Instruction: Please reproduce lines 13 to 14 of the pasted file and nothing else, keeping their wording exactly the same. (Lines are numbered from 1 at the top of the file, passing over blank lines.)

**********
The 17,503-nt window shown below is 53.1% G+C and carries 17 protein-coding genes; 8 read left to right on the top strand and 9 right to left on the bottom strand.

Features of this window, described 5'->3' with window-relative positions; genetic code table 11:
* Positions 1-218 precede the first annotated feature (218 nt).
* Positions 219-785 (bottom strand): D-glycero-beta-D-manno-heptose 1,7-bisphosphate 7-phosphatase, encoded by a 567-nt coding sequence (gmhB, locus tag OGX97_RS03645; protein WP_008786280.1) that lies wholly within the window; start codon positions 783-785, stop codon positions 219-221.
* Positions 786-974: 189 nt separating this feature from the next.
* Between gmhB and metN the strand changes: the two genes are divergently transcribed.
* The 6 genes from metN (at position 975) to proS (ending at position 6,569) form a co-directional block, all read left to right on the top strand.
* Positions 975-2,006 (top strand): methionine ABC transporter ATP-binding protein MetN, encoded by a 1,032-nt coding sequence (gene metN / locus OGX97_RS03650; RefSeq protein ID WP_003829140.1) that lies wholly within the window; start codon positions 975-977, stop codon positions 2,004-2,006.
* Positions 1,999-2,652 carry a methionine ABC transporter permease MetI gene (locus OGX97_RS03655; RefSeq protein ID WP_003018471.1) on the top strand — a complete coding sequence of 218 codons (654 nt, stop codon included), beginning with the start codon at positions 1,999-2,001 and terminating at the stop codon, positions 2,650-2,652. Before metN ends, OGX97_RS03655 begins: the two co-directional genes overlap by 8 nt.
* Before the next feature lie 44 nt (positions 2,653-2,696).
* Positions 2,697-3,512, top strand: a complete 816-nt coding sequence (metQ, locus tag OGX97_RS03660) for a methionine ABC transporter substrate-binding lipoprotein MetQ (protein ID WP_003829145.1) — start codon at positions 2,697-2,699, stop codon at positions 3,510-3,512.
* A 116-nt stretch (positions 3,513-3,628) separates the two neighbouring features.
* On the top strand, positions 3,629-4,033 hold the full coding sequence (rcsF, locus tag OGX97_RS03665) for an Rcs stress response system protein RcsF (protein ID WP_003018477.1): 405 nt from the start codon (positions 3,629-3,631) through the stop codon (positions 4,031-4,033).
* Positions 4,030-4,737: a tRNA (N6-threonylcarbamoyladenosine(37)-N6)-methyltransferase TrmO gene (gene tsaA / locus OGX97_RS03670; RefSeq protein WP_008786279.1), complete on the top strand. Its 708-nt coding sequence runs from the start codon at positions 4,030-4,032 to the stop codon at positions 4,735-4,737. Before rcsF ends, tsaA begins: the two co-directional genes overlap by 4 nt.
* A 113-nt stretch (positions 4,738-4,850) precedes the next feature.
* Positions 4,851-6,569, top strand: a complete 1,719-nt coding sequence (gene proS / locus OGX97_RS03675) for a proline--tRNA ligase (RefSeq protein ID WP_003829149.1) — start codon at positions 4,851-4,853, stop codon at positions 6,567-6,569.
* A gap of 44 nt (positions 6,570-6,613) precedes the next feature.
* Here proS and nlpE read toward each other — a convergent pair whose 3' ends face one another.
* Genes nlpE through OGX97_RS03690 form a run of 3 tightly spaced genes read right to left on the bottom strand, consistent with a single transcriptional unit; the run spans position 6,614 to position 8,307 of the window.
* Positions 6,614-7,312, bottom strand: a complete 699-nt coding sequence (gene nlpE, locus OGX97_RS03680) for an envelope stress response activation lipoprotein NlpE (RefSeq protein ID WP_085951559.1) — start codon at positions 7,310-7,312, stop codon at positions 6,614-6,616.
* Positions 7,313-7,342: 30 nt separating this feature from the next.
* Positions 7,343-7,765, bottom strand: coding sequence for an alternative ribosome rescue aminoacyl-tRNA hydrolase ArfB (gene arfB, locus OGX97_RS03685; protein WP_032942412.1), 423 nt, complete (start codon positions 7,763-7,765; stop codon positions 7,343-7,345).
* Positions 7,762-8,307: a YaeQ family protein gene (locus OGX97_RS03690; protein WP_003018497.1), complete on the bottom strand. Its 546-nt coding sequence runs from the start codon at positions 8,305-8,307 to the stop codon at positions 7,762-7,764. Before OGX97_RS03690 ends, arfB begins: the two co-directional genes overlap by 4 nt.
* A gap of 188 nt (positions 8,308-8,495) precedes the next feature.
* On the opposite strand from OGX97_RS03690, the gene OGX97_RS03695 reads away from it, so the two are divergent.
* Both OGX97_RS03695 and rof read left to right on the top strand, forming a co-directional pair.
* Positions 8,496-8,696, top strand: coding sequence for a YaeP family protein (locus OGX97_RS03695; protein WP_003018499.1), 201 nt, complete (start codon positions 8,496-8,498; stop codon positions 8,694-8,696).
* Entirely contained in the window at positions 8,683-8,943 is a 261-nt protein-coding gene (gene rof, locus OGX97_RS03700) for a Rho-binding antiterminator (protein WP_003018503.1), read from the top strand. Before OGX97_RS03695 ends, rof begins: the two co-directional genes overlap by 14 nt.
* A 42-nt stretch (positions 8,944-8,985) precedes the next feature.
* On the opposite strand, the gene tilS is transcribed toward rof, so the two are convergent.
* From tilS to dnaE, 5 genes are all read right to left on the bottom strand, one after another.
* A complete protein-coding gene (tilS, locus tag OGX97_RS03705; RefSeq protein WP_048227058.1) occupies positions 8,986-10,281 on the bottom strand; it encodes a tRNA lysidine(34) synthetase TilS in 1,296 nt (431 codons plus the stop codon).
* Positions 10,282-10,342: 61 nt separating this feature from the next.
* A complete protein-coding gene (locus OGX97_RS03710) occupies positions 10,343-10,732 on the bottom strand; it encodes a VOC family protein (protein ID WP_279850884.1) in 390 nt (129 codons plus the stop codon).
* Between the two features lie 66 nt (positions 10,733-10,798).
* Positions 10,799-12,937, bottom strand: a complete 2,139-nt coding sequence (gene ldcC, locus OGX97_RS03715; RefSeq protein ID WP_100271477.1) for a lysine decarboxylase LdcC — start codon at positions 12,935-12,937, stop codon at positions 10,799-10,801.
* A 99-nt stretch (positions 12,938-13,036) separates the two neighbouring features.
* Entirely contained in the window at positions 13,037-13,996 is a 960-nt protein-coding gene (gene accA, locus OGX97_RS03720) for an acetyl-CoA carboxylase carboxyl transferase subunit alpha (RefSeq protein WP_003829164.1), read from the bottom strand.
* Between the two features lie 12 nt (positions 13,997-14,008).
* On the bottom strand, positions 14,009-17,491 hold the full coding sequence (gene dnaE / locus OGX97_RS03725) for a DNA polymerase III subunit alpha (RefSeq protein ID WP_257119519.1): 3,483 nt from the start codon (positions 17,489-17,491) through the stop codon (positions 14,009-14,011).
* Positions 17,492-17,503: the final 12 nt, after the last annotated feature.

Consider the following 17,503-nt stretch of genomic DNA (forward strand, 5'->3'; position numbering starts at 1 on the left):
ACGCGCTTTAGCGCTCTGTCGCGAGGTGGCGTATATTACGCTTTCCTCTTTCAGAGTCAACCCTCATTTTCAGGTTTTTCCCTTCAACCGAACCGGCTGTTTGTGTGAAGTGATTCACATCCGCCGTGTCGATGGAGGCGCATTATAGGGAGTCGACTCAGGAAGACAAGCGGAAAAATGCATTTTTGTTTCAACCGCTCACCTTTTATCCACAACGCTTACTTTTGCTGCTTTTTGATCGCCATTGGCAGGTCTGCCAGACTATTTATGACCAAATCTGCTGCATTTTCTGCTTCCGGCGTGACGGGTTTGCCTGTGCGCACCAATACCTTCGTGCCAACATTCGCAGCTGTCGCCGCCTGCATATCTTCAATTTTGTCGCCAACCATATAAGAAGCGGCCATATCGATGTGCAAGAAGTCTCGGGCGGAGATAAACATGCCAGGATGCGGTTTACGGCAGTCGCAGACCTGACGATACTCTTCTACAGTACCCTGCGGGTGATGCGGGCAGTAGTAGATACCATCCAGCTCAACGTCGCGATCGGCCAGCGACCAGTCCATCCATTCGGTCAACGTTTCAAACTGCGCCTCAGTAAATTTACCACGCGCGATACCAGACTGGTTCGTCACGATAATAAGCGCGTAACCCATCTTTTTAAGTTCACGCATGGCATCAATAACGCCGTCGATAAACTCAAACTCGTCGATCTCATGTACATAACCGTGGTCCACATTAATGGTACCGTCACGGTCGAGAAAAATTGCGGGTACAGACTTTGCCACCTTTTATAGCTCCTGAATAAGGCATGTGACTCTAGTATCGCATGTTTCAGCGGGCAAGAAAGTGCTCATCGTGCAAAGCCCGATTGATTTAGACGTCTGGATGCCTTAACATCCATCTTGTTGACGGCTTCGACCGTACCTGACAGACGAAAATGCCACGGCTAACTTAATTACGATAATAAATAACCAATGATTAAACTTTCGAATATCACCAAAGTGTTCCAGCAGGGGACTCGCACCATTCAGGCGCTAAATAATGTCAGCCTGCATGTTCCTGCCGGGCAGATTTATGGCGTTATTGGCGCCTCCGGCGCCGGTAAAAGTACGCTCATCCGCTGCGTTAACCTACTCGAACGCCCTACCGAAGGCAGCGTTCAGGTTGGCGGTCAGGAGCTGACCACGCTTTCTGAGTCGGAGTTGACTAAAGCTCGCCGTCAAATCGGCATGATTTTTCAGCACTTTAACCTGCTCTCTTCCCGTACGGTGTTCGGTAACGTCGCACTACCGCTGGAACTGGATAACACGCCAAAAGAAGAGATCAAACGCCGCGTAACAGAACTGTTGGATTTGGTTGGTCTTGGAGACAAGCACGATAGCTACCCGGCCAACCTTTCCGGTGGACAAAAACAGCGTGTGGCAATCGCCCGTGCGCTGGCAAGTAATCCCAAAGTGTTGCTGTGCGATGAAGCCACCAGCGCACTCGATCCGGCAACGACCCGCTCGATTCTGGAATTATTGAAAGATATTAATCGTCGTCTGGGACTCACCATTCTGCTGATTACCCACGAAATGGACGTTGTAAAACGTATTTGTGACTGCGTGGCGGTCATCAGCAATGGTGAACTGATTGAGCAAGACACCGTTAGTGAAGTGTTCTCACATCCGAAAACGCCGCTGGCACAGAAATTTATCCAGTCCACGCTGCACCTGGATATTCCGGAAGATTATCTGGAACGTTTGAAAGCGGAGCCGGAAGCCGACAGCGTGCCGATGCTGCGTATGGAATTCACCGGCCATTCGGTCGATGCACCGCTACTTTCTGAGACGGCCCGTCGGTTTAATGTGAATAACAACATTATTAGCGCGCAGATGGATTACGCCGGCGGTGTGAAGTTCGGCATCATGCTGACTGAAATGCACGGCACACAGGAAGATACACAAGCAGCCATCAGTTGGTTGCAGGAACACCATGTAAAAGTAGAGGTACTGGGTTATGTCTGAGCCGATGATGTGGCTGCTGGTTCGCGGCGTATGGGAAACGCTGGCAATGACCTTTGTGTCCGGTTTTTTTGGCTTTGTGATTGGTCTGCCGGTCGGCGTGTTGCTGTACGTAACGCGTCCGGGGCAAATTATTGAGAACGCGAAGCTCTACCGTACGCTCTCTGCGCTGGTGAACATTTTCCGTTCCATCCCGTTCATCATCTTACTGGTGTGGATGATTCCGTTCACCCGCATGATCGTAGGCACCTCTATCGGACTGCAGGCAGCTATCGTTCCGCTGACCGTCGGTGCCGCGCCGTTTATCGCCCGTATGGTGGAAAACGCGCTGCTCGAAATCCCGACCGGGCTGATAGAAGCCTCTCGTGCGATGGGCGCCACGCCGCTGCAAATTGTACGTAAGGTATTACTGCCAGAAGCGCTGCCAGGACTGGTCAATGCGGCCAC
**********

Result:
* On the top strand, positions 3,629-4,033 hold the full coding sequence (rcsF, locus tag OGX97_RS03665) for an Rcs stress response system protein RcsF (protein ID WP_003018477.1): 405 nt from the start codon (positions 3,629-3,631) through the stop codon (positions 4,031-4,033).
* Positions 4,030-4,737: a tRNA (N6-threonylcarbamoyladenosine(37)-N6)-methyltransferase TrmO gene (gene tsaA / locus OGX97_RS03670; RefSeq protein WP_008786279.1), complete on the top strand. Its 708-nt coding sequence runs from the start codon at positions 4,030-4,032 to the stop codon at positions 4,735-4,737. Before rcsF ends, tsaA begins: the two co-directional genes overlap by 4 nt.